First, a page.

The discussion and analysis of our financial condition and results of operations are based upon our financial statements, which have been prepared in accordance with accounting principles generally accepted in the United States of America. The preparation of these financial statements requires us to make estimates and judgments that affect the reported amount of assets and liabilities, revenues and expenses, and related disclosure on contingent assets and liabilities at the date of our financial statements. Actual results may differ from these estimates under different assumptions and conditions.

Critical accounting policies are defined as those that are reflective of significant judgments and uncertainties, and potentially result in materially different results under different assumptions and conditions. We believe that our critical accounting policies are limited to those described below. For a detailed discussion on the application of these and other accounting policies see Note 2 to our Unaudited Condensed Consolidated Financial Statements.

Long-Lived Assets (including Tangible and Intangible Assets)

We acquired businesses in recent years, which resulted in intangible assets being recorded. The determination of the value of such intangible assets requires management to make estimates and assumptions that affect our consolidated financial statements. We assess potential impairment to the intangible and tangible assets on a quarterly basis or when evidence of events or changes in circumstances indicate that the carrying amount of an asset may not be recovered. Our judgments regarding the existence of impairment indicators, if any, and future cash flows related to these assets are based on operational performance of our business, market conditions and other factors.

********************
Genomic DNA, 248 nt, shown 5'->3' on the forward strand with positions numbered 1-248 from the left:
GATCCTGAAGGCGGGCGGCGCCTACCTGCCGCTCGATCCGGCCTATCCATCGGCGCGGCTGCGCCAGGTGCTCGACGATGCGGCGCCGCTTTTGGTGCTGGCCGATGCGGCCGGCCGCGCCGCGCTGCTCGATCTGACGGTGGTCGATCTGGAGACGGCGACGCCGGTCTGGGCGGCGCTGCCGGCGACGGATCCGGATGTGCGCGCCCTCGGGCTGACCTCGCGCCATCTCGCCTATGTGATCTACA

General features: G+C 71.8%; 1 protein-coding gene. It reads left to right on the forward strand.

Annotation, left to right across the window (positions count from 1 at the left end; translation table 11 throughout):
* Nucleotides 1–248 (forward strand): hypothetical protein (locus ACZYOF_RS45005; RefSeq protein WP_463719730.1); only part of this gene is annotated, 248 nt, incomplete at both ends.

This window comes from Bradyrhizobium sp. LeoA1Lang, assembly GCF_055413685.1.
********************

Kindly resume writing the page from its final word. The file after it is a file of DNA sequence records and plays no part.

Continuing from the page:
Accounting for Income Taxes

As part of the process of preparing our financial statements we are required to estimate our income taxes. Management judgment is required in determining our provision of our deferred tax asset. We recorded a valuation for the full deferred tax asset from our net operating losses carried forward due to the Company not demonstrating any consistent profitable operations. In the event that the actual results may differ from these estimates or we adjust these estimates in future periods we may need to adjust such valuation recorded.

Equity-Based Compensation

The Company accounts for equity-based compensation in accordance with guidance issued by the FASB, Share-Based Payment. The Company records compensation expense using a fair-value-based measurement method for all awards granted. In computing the impact, the fair value of each option is estimated on the date of grant based on the Black-Scholes options-pricing model utilizing certain assumptions for a risk free interest rate; volatility; and expected remaining lives of the awards. The assumptions used in calculating the fair value of share-based payment awards represent management's best estimates, but these estimates involve inherent uncertainties and the application of management judgment. As a result, if factors change and the Company uses different assumptions, the Company's equity-based compensation expense could be materially different in the future. In addition, the Company is required to estimate the expected forfeiture rate and only recognize expense for those shares expected to vest. In estimating the Company's forfeiture rate, the Company analyzed its historical forfeiture rate, the remaining lives of unvested options, and the amount of vested options as a percentage of total options outstanding. If the Company's actual forfeiture rate is materially different from its estimate, or if the Company reevaluates the forfeiture rate in the future, the equity-based compensation expense could be significantly different from what we have recorded in the current period.